The Training Page

Mentoring for the Postdoctoral Fellow

So what is mentoring? This is a very important and difficult question and one that is often answered with, “We know it when we see it.” This isn’t very satisfying to those looking for good mentoring. If we can’t describe it, measure it, or delineate it, then how can we find it?

The notion of mentoring is an ancient one, and the word “mentor” comes from Homer, who described the original Mentor as the “wise and trusted counselor” whom Odysseus left in charge of his household. A few things come to mind as I think about this quote. First, the mentor should be wise and trusted, and second, they should be a counselor. Lastly, the relationship is between two people. This last point causes me the most concern in the current postdoctoral training environment.

As Ph.D.s we look to the science for our direction. The science is what we are passionate about and it drives us to succeed. To be an “independent” investigator, you must spend vast amounts of time pursuing your goals. Passion helps you to sustain your drive.

However, finding a scientist who is passionate about the same things that fascinate you is not the best way to choose a mentor. Often the people doing the most interesting science are not the best mentors. The mentor-trainee relationship is a one-to-one relationship, and the mentor should see more potential in you than you can see in yourself. Moreover, the mentor should be someone who is willing to spend the necessary time with you to help you to achieve your career goals.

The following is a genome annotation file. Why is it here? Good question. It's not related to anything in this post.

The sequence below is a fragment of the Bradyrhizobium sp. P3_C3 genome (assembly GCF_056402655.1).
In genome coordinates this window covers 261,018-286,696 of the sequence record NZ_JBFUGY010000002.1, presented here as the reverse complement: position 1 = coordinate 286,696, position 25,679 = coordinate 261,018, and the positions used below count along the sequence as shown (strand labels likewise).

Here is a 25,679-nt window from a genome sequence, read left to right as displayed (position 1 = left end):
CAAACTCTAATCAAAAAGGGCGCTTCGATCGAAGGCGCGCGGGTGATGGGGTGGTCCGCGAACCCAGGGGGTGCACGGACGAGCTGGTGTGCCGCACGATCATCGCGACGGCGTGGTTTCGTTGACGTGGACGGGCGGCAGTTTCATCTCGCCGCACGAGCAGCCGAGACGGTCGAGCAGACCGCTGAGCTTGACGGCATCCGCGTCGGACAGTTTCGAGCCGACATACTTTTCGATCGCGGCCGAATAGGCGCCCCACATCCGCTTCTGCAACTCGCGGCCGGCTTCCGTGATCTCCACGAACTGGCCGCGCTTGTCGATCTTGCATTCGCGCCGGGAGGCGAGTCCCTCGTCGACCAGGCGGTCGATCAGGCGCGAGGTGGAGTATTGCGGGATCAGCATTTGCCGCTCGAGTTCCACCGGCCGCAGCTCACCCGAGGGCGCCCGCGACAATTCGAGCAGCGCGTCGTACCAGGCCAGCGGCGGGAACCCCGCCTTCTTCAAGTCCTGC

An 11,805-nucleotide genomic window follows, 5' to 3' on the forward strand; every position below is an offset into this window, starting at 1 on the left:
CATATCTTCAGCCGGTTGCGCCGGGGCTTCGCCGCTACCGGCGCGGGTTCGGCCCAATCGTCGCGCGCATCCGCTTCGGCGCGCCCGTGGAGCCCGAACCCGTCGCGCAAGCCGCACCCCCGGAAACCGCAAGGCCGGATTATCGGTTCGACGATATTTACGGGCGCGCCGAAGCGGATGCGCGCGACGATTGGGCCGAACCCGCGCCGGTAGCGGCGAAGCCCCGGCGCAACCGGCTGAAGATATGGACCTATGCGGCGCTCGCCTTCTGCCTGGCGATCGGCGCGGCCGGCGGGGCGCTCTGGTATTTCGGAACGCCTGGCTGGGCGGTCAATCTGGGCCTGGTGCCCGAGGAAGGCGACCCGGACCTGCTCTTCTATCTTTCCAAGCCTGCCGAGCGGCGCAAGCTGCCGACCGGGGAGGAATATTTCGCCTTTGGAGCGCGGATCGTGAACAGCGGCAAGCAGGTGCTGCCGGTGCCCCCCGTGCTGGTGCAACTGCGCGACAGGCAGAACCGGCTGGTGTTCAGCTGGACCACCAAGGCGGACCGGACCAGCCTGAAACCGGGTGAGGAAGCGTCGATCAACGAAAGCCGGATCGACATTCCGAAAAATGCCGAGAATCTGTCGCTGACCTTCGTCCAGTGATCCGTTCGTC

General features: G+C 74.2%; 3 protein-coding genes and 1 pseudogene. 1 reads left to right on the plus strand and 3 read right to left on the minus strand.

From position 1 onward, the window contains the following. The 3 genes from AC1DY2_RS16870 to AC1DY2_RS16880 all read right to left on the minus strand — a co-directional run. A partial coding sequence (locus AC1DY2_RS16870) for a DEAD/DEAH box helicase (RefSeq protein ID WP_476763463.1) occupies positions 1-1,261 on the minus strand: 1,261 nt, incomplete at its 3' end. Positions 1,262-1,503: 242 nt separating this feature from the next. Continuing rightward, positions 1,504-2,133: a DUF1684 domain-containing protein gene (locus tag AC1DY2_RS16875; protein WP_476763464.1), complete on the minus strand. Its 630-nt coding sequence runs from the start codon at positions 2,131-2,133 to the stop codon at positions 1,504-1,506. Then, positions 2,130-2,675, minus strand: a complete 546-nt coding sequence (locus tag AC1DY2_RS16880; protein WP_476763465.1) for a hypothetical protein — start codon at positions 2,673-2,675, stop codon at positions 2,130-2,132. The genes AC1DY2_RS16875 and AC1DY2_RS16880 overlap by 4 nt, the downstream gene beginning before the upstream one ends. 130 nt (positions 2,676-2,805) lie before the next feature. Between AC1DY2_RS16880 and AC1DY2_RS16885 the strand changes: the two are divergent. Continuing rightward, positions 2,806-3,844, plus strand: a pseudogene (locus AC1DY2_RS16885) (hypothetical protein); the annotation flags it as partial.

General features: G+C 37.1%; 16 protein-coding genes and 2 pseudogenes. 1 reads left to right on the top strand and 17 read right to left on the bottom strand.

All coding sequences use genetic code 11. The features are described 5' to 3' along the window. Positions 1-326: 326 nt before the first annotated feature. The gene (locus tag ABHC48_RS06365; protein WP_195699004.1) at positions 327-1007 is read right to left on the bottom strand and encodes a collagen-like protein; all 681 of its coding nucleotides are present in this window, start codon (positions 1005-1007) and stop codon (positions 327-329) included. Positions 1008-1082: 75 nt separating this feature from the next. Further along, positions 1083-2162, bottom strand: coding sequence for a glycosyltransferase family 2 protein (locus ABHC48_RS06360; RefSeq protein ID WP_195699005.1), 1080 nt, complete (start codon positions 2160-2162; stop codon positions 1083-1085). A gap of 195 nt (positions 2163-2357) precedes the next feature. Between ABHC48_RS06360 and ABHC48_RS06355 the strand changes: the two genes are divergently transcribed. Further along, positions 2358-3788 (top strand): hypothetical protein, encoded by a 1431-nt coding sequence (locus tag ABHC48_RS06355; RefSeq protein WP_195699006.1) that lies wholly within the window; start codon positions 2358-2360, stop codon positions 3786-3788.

When I was training Ph.D. students at the University of Cincinnati, students were able to do rotations through laboratories to get a sense of which faculty they could work well with and which science or projects were the most interesting to them. It also gave the investigators time to interact with the students to see whether they could mentor them productively.

In the current postdoctoral training atmosphere, investigators are hiring staff to assist them in moving their projects forward. Often interviews are done over the phone. Although the science may be interesting to both the mentor and the trainee, there is no provision for the two parties to interact to test the relationship. What happens if I bring someone into my group that I don’t feel I can adequately mentor? Now I have made a commitment to them. How do I make this relationship effectively work?

To address these issues, I recommend that the potential mentor and trainee have in-depth conversations with each other in advance. Together, the two individuals should talk about their expectations and come to an agreement. Discussion topics might include the amount of independence the trainee requires, the number of publications expected, how much time the mentor expects the trainee to spend working, how many meetings the trainee will attend each year, and whether the projects can be continued once the trainee moves on.

Just as important, it is crucial to remember that the mentor-trainee relationship is dynamic. These conversations should continue at least annually throughout the course of the relationship because some expectations and goals will change for both individuals. Good communication will help to minimize problems. Part of good communication is the ability to listen, and listening is an important skill that both parties need to practice. Pay attention to the needs and goals of each other and you will find success as you work toward your common goals.